What is lymphedema?

Lymphedema is excess fluid inside your body. It causes swelling in your arms, legs, fingers, and toes. The condition happens when your lymph nodes (small glands) are removed, such as during cancer treatment. This can be caused by abnormal development of your lymph system (primary lymphedema). It can also happen due to a disease or surgery (secondary lymphedema).

Symptoms of lymphedema

Symptoms include:

  • Swelling in your arms and legs.
  • A feeling of heaviness and tightening of the skin around the affected areas.
  • General discomfort.
  • Difficulty moving the affected arms or legs.
  • Itching or burning in your legs.
  • Difficulty sleeping.
  • Hair loss.

What causes lymphedema?

Cancer and cancer treatment can cause secondary lymphedema. It’s a common side effect of breast cancer surgery when doctors remove all or part of the breast(s) or lymph nodes under the arm. It can occur in the legs after surgery related to uterine, prostate, vulvar, or ovarian cancer, melanoma, or lymphoma. Removing lymph nodes from the groin, pelvis, or neck also can cause lymphedema. Lymphedema risk increases with the number of lymph nodes that are removed or damaged. Radiation treatments also can cause lymphedema.

Other factors can raise the risk of lymphedema, including being overweight or obese, delayed healing of skin after surgery, a tumor that blocks blood vessels or lymph nodes in the underarm, chest, neck, pelvis, or abdomen (stomach), and lymph scar tissue under the collarbone.

How is lymphedema diagnosed?

Your doctor will examine the swelling, ask you questions about your health history, and consider other causes, such as infection or blood clots. He or she may measure the swelling in your leg, for example, and compare it to the size of your other leg. Other methods to diagnose the condition include lymphoscintigraphy. This procedure uses a probe to scan the inside of your body. Before the procedure, you will be injected with a small amount of a radioactive dye that lights up the affected area. It will be visible with the probe.

Several imaging procedures, such as MRI (magnetic resonance imaging) and CT (computed tomography) scan, can provide your doctor with a look at the inside of your body. These procedures are similar to an X-ray. To determine the seriousness of lymphedema, doctors grade the affected area (1-4) based on the size and severity of the swelling.

Can lymphedema be prevented or avoided?

There’s no guarantee you can prevent or avoid lymphedema. However, you can reduce your risks or delay onset by taking certain precautions.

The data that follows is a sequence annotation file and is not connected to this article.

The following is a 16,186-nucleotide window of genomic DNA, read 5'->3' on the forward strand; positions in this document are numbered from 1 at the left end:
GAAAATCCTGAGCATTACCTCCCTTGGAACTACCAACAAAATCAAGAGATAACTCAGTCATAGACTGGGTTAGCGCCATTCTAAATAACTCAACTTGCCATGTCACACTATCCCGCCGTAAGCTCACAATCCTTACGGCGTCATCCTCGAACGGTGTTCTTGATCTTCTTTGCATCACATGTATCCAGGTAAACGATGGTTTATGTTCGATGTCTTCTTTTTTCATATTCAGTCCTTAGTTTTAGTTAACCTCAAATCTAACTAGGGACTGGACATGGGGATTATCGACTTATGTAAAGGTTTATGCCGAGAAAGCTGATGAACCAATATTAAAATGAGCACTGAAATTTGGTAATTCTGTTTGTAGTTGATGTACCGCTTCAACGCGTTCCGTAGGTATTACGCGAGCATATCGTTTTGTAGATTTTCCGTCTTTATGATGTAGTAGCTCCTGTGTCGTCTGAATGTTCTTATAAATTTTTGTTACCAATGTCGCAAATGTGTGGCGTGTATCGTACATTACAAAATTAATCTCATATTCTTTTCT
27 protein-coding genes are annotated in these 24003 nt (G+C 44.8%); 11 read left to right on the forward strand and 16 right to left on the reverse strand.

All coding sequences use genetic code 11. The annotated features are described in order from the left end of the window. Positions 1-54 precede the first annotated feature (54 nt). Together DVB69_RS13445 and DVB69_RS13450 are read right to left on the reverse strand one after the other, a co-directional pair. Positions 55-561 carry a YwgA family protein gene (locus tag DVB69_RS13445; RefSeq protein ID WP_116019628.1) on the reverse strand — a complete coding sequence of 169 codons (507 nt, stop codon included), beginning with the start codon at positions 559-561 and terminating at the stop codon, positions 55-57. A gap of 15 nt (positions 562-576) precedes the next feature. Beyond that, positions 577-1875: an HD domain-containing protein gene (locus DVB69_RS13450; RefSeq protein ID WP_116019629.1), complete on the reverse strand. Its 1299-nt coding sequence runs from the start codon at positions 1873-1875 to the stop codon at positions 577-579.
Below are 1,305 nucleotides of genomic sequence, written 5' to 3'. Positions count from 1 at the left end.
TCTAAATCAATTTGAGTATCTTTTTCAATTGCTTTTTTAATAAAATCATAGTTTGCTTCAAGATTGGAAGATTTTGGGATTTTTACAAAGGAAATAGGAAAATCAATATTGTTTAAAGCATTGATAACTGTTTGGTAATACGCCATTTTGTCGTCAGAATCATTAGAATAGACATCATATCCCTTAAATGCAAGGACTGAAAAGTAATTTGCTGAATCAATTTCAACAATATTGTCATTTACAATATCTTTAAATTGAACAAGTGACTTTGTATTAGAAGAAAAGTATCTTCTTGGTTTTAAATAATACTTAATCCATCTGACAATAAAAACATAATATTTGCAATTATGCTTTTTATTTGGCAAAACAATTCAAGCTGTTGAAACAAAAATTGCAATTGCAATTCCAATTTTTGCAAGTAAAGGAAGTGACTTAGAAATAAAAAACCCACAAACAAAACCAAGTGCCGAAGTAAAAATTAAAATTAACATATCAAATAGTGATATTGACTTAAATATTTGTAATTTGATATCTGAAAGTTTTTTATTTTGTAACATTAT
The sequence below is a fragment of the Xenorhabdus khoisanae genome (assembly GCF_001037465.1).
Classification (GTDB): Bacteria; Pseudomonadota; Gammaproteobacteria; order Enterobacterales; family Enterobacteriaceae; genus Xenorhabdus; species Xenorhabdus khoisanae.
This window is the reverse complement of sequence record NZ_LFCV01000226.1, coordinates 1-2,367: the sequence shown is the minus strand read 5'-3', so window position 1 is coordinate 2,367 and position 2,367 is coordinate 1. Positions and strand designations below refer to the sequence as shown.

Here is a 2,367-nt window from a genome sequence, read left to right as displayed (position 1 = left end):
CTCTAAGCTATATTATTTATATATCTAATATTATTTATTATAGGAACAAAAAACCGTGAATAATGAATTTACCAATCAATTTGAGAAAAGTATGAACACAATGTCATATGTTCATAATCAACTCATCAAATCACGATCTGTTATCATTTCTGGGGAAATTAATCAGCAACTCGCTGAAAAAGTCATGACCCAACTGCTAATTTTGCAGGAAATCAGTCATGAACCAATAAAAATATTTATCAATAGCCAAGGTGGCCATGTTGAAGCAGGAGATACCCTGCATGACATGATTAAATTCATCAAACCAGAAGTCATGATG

• Avoid injury to the affected area. For example, if you had lymph nodes removed from your underarm, avoid lifting and carrying heavy items. Avoid the risk of infection through burns and cut. If you have to have a blood test, have it taken from the arm that is not affected. The same is true for blood pressure tests. Have your nurse put the blood pressure cuff on the opposite arm.
  • Wear loose clothing. It doesn’t have to be baggy clothing. However, avoid overly tight jeans, pants, sleeves, etc.
  • Rest and recover. After cancer treatment, give your affected arm or leg a rest for as long as your doctor recommends. Don’t engage in heavy exercise or physical activity until your doctor approves. Consider elevating your arm or leg. This reduces swelling.
  • Lose weight if you are overweight, or maintain a healthy weight.

Lymphedema treatment

There is no medicine to treat lymphedema. Lymphedema is treated by a physical therapist (PT). Your therapist will give you special exercises you can do at your PT appointment and at home to reduce swelling.

You also may receive a compression garment to wear on your affected arm or leg. This is different than wearing tight clothing. The garment (looks like a sleeve) applies the right amount of pressure on the swelling. Depending on the severity of your lymphedema, you may have to wear the compression garment all of the time or in certain circumstances. Many breast cancer survivors, for example, have to wear a compression sleeve during air travel. Air travel tends to increase swelling.

Living with lymphedema

Lymphedema does cause discomfort. Therefore, it’s important to plan ahead if you know you are having surgery that could cause lymphedema. Learn the preventive steps you can take to reduce your post-surgery risks or delay it. If you have developed lymphedema, your daily living will revolve around managing the discomfort. This may include daily exercises, watching your diet and weight, avoiding injury, and wearing a compression sleeve.

Questions to ask your doctor

  • Can lymphedema be cured?
  • If I was physically fit before my surgery, will that reduce my risk of lymphoma?
  • Does a high sodium diet make lymphedema worse?
  • Are there complications from uncontrolled lymphedema?


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